Quizzes - There are different options available when it comes to the quizzes.  There are basic ones that just ask pretty straightforward questions and some situational ones, and then there are buzzword matching ones.  Practicing actual questions is the best thing you can do because you are testing your understanding and knowledge.  Knowing buzzwords for the PANCE is also necessary.  Like other standardized tests, there is strategy involved, not just knowledge.   I was reminded just how much I don't remember from school after taking just 2 quizzes.  

So why should you invest in this review course?  Well, if you don't pass your boards, you get a full refund.  That's a pretty bold promise.  There's a free trial available that still has a ton of valuable knowledge, so you can try it and see if it would work for you.  For lifetime access, it's $199 (and there's a discount below!), and you get access to so much knowledge.  And that means you can start it the day you start school and use it throughout your program.  This is a resource that I will use to stay up to date on the material I need to know and I plan on using it when I have to recert.  The creators have worked really hard to make this an all-inclusive study guide, and I think they have succeeded.  

I think if I was using this today to study, I would do a practice quiz, then read through the study material, listen to the audio review, and then take more quizzes.  It's basically everything I did to prepare for PANCE 2 years ago, just in one source instead of multiple books.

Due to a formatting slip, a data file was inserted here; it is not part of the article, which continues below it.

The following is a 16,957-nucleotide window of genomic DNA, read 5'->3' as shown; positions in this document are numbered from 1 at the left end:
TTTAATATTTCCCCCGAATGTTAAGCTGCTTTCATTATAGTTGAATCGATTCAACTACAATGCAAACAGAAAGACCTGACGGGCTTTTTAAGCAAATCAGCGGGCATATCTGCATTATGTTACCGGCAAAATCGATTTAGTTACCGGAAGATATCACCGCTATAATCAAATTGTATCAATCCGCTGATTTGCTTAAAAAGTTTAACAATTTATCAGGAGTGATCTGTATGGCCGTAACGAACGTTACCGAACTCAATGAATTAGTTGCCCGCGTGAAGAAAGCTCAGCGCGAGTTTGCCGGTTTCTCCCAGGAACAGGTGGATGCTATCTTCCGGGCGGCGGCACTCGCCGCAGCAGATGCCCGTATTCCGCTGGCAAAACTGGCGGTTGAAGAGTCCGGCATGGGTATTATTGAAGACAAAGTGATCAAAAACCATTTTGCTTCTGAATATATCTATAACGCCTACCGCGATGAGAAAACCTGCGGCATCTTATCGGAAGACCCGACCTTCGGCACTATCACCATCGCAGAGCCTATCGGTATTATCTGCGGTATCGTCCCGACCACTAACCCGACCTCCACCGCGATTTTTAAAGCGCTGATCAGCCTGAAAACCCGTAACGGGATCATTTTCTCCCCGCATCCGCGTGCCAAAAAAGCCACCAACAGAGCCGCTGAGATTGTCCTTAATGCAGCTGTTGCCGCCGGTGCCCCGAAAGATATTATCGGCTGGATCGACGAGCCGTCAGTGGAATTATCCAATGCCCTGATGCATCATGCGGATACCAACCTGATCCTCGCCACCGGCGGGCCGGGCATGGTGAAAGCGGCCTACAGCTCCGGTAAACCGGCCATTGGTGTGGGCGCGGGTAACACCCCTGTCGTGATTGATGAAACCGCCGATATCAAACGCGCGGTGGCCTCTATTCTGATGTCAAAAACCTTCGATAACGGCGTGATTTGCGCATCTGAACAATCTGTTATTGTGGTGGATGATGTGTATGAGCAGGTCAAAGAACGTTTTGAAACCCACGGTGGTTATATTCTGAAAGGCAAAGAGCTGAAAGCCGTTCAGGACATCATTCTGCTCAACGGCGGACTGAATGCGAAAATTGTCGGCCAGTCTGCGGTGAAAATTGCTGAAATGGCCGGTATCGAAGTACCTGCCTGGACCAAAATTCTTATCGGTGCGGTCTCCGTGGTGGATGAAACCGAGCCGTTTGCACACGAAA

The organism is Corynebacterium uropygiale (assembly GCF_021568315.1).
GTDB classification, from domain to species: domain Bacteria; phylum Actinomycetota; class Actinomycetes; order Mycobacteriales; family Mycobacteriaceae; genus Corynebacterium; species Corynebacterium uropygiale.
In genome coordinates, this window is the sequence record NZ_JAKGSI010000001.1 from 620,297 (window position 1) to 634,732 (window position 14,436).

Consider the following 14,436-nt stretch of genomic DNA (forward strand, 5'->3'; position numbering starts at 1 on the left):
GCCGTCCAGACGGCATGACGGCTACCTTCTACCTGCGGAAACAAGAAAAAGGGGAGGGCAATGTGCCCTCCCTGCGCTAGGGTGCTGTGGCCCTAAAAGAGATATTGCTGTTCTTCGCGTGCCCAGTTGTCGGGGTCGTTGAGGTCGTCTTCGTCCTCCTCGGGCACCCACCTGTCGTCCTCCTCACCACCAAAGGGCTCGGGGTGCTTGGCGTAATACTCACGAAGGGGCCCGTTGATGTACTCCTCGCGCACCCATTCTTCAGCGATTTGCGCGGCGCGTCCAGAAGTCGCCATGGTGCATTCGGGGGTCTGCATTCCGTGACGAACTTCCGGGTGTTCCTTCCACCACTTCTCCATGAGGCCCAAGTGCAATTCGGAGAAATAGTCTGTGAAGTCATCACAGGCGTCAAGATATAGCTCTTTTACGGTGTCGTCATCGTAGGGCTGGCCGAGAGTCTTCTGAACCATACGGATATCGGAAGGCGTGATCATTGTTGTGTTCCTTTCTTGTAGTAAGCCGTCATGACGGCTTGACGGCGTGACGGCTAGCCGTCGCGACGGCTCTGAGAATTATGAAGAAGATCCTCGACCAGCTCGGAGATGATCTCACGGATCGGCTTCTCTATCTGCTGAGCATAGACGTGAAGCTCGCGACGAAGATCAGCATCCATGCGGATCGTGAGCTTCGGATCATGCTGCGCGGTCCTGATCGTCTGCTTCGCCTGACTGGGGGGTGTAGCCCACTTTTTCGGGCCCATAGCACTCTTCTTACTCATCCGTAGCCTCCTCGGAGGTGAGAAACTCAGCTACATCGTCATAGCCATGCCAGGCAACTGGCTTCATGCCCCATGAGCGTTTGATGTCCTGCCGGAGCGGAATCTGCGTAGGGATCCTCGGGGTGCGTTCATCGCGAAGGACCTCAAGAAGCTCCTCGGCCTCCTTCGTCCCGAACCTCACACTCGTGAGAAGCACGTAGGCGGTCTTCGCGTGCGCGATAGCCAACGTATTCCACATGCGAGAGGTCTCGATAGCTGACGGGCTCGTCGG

If you are interested in checking out the study guide or review course here is a coupon code that will get you 15% off of your purchase!! - thepaplatform15

I was provided access to the course and a copy of the study guide for free, but my thoughts are completely my own!  

My Favorite Books to get through PA School


If your program is anything like mine, they will give you recommended books or resources for each section.  While a few of these were helpful, there were other books that I used during the entire didactic and clinical years, and I don't think I would have made it without knowing where to find the information I needed.  The internet is a great resource, but I love being able to flip through a book and highlight and make notes too.  Here are some of my favorite books, and make sure to comment below with anything you think I left off! This post contains some Amazon affiliate links. 

A Comprehensive Review for the Certification and Recertification Examinations for Physician Assistants - This was my main PANCE study book, but I used it all year long.  It is based off of the NCCPA Blueprints for the PANCE exam and goes through every single section with the main ideas that are important for PA school.  I would always read through the related section the morning before a test just for a refresher.  My only complaint about this book is that the medications are not always specific in the treatment section, and I could use a little more info there.